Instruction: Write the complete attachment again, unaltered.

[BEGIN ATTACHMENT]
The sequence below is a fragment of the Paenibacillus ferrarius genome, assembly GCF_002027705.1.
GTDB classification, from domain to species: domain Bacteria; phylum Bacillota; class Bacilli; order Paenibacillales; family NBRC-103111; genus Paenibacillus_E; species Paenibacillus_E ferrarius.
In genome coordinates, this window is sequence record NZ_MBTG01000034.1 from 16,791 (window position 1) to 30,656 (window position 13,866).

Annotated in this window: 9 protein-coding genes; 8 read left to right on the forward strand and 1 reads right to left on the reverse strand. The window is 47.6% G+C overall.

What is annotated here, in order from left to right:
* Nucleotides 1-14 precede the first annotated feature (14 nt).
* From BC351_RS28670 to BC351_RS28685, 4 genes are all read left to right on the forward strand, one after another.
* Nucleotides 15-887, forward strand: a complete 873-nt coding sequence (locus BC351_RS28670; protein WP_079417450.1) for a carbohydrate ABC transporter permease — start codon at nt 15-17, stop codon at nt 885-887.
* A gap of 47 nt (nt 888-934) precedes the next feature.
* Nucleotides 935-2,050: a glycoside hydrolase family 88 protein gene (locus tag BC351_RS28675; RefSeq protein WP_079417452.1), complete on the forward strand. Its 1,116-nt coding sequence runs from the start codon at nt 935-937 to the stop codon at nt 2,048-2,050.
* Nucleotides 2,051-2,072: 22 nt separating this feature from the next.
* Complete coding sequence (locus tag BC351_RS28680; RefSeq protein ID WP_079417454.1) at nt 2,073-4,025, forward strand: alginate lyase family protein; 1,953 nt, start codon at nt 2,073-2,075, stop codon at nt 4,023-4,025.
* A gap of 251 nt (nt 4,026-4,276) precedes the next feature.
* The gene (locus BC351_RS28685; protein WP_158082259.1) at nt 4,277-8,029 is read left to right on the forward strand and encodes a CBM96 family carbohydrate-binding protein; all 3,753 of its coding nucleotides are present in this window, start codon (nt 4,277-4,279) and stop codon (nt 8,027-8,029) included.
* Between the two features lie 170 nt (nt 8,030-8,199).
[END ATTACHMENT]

The sequence below is a fragment of the Paenibacillus ferrarius genome, assembly GCF_002027705.1.
GTDB classification, from domain to species: domain Bacteria; phylum Bacillota; class Bacilli; order Paenibacillales; family NBRC-103111; genus Paenibacillus_E; species Paenibacillus_E ferrarius.
In genome coordinates, this window is sequence record NZ_MBTG01000034.1 from 16,791 (window position 1) to 30,656 (window position 13,866).

Annotated in this window: 9 protein-coding genes; 8 read left to right on the forward strand and 1 reads right to left on the reverse strand. The window is 47.6% G+C overall.

What is annotated here, in order from left to right:
* Nucleotides 1-14 precede the first annotated feature (14 nt).
* From BC351_RS28670 to BC351_RS28685, 4 genes are all read left to right on the forward strand, one after another.
* Nucleotides 15-887, forward strand: a complete 873-nt coding sequence (locus BC351_RS28670; protein WP_079417450.1) for a carbohydrate ABC transporter permease — start codon at nt 15-17, stop codon at nt 885-887.
* A gap of 47 nt (nt 888-934) precedes the next feature.
* Nucleotides 935-2,050: a glycoside hydrolase family 88 protein gene (locus tag BC351_RS28675; RefSeq protein WP_079417452.1), complete on the forward strand. Its 1,116-nt coding sequence runs from the start codon at nt 935-937 to the stop codon at nt 2,048-2,050.
* Nucleotides 2,051-2,072: 22 nt separating this feature from the next.
* Complete coding sequence (locus tag BC351_RS28680; RefSeq protein ID WP_079417454.1) at nt 2,073-4,025, forward strand: alginate lyase family protein; 1,953 nt, start codon at nt 2,073-2,075, stop codon at nt 4,023-4,025.
* A gap of 251 nt (nt 4,026-4,276) precedes the next feature.
* The gene (locus BC351_RS28685; protein WP_158082259.1) at nt 4,277-8,029 is read left to right on the forward strand and encodes a CBM96 family carbohydrate-binding protein; all 3,753 of its coding nucleotides are present in this window, start codon (nt 4,277-4,279) and stop codon (nt 8,027-8,029) included.
* Between the two features lie 170 nt (nt 8,030-8,199).